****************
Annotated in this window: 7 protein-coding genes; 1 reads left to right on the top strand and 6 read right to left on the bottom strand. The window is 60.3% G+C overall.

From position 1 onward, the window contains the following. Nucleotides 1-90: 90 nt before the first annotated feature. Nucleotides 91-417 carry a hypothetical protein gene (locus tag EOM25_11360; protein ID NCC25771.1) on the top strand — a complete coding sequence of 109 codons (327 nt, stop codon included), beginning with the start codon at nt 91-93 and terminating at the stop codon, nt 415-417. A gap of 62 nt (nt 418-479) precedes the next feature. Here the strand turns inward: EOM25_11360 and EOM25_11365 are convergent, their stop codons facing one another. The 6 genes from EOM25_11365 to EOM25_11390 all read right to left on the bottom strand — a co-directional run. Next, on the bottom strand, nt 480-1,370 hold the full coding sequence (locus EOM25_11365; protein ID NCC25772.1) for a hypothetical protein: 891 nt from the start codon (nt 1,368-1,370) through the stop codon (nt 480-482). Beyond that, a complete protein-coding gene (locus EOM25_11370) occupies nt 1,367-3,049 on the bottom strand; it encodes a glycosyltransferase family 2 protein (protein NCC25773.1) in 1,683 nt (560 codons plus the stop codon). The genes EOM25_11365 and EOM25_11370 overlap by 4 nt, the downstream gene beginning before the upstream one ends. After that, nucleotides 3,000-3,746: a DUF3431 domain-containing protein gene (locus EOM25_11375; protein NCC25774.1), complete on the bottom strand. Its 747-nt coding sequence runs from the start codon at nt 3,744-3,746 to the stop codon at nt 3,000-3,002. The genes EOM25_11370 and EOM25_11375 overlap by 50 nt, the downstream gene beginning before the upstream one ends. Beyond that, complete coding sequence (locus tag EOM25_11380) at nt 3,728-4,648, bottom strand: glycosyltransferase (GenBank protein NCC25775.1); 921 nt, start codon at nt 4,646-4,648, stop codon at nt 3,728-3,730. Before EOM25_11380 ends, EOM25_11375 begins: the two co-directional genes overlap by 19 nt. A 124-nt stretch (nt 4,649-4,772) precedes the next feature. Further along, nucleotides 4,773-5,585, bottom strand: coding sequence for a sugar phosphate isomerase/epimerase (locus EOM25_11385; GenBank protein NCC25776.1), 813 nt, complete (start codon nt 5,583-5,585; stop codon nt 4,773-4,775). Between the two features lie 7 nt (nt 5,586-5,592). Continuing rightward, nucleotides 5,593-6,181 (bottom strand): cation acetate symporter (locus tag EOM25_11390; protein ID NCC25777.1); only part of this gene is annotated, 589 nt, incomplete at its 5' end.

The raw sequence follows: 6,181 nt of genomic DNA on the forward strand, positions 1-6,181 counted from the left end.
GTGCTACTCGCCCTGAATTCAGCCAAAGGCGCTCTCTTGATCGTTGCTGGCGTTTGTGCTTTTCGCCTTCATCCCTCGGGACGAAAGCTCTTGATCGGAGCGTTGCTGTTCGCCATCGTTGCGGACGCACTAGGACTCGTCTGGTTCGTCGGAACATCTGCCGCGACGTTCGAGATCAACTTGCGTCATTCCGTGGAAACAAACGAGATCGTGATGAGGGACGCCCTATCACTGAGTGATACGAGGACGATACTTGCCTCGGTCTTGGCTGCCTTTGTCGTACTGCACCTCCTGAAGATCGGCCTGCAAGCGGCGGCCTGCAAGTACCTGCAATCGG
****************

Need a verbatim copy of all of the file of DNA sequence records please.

Annotated in this window: 7 protein-coding genes; 1 reads left to right on the top strand and 6 read right to left on the bottom strand. The window is 60.3% G+C overall.

From position 1 onward, the window contains the following. Nucleotides 1-90: 90 nt before the first annotated feature. Nucleotides 91-417 carry a hypothetical protein gene (locus tag EOM25_11360; protein ID NCC25771.1) on the top strand — a complete coding sequence of 109 codons (327 nt, stop codon included), beginning with the start codon at nt 91-93 and terminating at the stop codon, nt 415-417. A gap of 62 nt (nt 418-479) precedes the next feature. Here the strand turns inward: EOM25_11360 and EOM25_11365 are convergent, their stop codons facing one another. The 6 genes from EOM25_11365 to EOM25_11390 all read right to left on the bottom strand — a co-directional run. Next, on the bottom strand, nt 480-1,370 hold the full coding sequence (locus EOM25_11365; protein ID NCC25772.1) for a hypothetical protein: 891 nt from the start codon (nt 1,368-1,370) through the stop codon (nt 480-482). Beyond that, a complete protein-coding gene (locus EOM25_11370) occupies nt 1,367-3,049 on the bottom strand; it encodes a glycosyltransferase family 2 protein (protein NCC25773.1) in 1,683 nt (560 codons plus the stop codon). The genes EOM25_11365 and EOM25_11370 overlap by 4 nt, the downstream gene beginning before the upstream one ends. After that, nucleotides 3,000-3,746: a DUF3431 domain-containing protein gene (locus EOM25_11375; protein NCC25774.1), complete on the bottom strand. Its 747-nt coding sequence runs from the start codon at nt 3,744-3,746 to the stop codon at nt 3,000-3,002. The genes EOM25_11370 and EOM25_11375 overlap by 50 nt, the downstream gene beginning before the upstream one ends. Beyond that, complete coding sequence (locus tag EOM25_11380) at nt 3,728-4,648, bottom strand: glycosyltransferase (GenBank protein NCC25775.1); 921 nt, start codon at nt 4,646-4,648, stop codon at nt 3,728-3,730. Before EOM25_11380 ends, EOM25_11375 begins: the two co-directional genes overlap by 19 nt. A 124-nt stretch (nt 4,649-4,772) precedes the next feature. Further along, nucleotides 4,773-5,585, bottom strand: coding sequence for a sugar phosphate isomerase/epimerase (locus EOM25_11385; GenBank protein NCC25776.1), 813 nt, complete (start codon nt 5,583-5,585; stop codon nt 4,773-4,775). Between the two features lie 7 nt (nt 5,586-5,592). Continuing rightward, nucleotides 5,593-6,181 (bottom strand): cation acetate symporter (locus tag EOM25_11390; protein ID NCC25777.1); only part of this gene is annotated, 589 nt, incomplete at its 5' end.

The raw sequence follows: 6,181 nt of genomic DNA on the forward strand, positions 1-6,181 counted from the left end.
GTGCTACTCGCCCTGAATTCAGCCAAAGGCGCTCTCTTGATCGTTGCTGGCGTTTGTGCTTTTCGCCTTCATCCCTCGGGACGAAAGCTCTTGATCGGAGCGTTGCTGTTCGCCATCGTTGCGGACGCACTAGGACTCGTCTGGTTCGTCGGAACATCTGCCGCGACGTTCGAGATCAACTTGCGTCATTCCGTGGAAACAAACGAGATCGTGATGAGGGACGCCCTATCACTGAGTGATACGAGGACGATACTTGCCTCGGTCTTGGCTGCCTTTGTCGTACTGCACCTCCTGAAGATCGGCCTGCAAGCGGCGGCCTGCAAGTACCTGCAATCGG